Diefenbach D.R.,U.S. Geological Survey |
Casalena M.J.,Pennsylvania Game Commission |
Schiavone M.V.,NY Environmental Conservation |
Reynolds M.,60 East State St. |
And 4 more authors.
Journal of Wildlife Management
Spring harvest rates of male wild turkeys (Meleagris gallapavo) influence the number and proportion of adult males in the population and turkey population models have treated harvest as additive to other sources of mortality. Therefore, hunting regulations and their effect on spring harvest rates have direct implications for hunter satisfaction. We used tag recovery models to estimate survival rates, investigate spatial, temporal, and demographic variability in harvest rates, and assess how harvest rates may be related to management strategies and landscape characteristics. We banded 3,266 male wild turkeys throughout New York, Ohio, and Pennsylvania during 2006-2009. We found little evidence that harvest rates varied by year or management zone. The proportion of the landscape that was forested within 6.5km of the capture location was negatively related to harvest rates; however, even though the proportion forested ranged from 0.008 to 0.96 across our study area, this corresponded to differences in harvest rates of only 2-5%. Annual survival was approximately twice as high for juveniles (S = 0.64- 0.87) as adults (S = 0.30- 0.41). In turn, spring harvest rates for adult turkeys were greater for adults (H = 0.35-0.39) than juveniles (H = 0.17- 0.27). We estimated the population of male turkeys in New York and Pennsylvania ranged from 104,000 to 132,000 in all years and ranged from 63,000 to 75,000 in Ohio. Because of greater harvest rates for adult males, the proportion of adult males in the population was less than in the harvest and ranged from 0.40 to 0.81 among all states and years. The high harvest rates observed for adults may be offset by greater recruitment of juveniles into the adult age class the following year such that these states can sustain high harvest rates yet still maintain a relative high proportion of adult males in the harvest and population. Copyright © 2011 The Wildlife Society. Source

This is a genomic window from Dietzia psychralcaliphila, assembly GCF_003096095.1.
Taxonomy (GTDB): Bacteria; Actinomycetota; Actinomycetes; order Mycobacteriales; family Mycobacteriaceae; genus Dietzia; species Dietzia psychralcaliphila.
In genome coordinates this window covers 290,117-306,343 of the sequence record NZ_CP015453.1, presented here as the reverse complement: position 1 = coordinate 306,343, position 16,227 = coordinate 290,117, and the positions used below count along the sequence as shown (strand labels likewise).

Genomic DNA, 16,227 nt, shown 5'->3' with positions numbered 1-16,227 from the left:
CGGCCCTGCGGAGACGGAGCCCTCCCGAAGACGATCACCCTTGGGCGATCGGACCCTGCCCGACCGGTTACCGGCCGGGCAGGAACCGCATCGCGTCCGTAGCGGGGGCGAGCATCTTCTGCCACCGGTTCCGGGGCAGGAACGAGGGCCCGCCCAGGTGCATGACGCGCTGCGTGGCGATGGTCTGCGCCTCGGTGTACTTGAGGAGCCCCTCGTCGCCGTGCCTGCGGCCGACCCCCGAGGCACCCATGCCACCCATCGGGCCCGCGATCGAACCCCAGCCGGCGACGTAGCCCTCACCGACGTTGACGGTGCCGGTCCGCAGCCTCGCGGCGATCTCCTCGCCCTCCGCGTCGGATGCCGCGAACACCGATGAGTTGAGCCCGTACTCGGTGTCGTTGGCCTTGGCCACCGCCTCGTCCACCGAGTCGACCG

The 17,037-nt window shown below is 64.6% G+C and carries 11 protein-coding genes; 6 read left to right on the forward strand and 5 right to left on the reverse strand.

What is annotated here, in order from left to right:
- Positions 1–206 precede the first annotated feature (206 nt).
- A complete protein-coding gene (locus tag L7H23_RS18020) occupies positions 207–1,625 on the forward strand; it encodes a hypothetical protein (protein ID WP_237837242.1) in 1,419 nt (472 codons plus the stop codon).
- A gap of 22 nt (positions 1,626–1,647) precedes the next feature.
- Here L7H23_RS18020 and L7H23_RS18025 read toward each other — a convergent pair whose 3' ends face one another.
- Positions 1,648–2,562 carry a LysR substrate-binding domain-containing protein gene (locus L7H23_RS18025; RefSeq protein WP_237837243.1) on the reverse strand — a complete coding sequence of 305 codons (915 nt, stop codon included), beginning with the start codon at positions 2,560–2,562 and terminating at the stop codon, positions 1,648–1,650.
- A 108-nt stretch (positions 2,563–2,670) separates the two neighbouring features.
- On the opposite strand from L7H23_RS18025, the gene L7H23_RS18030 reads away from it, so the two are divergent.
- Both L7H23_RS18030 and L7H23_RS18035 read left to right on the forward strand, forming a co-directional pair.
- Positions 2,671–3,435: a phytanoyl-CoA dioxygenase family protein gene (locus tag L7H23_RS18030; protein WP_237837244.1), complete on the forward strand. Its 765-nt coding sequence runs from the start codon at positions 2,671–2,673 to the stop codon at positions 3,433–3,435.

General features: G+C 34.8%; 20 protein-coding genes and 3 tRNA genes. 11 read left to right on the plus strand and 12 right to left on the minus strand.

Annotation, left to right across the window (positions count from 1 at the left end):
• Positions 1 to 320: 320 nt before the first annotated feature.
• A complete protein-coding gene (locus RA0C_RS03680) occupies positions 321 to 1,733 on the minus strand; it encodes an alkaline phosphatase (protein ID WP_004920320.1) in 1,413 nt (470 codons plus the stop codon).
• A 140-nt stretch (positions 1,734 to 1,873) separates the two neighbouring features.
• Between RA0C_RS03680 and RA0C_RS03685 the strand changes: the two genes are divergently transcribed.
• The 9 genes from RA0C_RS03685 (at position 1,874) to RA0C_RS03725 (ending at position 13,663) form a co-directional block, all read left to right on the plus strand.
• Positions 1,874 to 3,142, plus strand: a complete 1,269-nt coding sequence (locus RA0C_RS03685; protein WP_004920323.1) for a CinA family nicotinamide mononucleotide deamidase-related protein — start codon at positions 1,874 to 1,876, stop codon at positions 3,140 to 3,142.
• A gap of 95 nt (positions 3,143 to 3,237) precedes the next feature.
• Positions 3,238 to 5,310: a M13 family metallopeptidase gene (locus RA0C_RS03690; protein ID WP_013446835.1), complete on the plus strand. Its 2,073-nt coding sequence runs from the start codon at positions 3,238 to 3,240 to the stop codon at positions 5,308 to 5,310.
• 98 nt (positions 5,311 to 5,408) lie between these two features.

National Wild Turkey Federation | Date: 1998-02-04
National Wild Turkey Federation | Date: 2012-10-16
Magazines featuring articles for the education and entertainment of those who support conservation of the wild turkey and preservation of a hunting heritage.
National Wild Turkey Federation | Date: 1998-05-05
Crimmins S.M.,West Virginia University |
Crimmins S.M.,University of Wisconsin - Madison |
Edwards J.W.,West Virginia University |
Campbell T.A.,East Wildlife Foundation |
And 4 more authors.
Management strategies designed to reduce the negative impacts of overabundant Odocoileus virginianus (White-tailed Deer) populations on forest regeneration may be influenced by changes in both population density and timber harvest. However, there is conflicting evidence as to how such changes in per capita resource availability influence home-range patterns. We compared home-range patterns of 33 female White-tailed Deer from a low-density population at a site with abundant browse to patterns of a sample of >100 females prior to a 75% reduction in population density and a doubling in timber harvest area. Home-range and core-area sizes were approximately 3 times larger than were found prior to population decline and timber harvest increase, consistent with predictions related to intraspecific competition. We also observed greater site fidelity than previously exhibited, although this may be an artifact of increased home-range sizes. Our results support previous research suggesting that White-tailed Deer home-range size is inversely related to population density and is driven, in part, by intraspecific competition for resources. Relationships among population density, resource availability, and home-range patterns among female White-tailed Deer appear to be complex and context specific. Source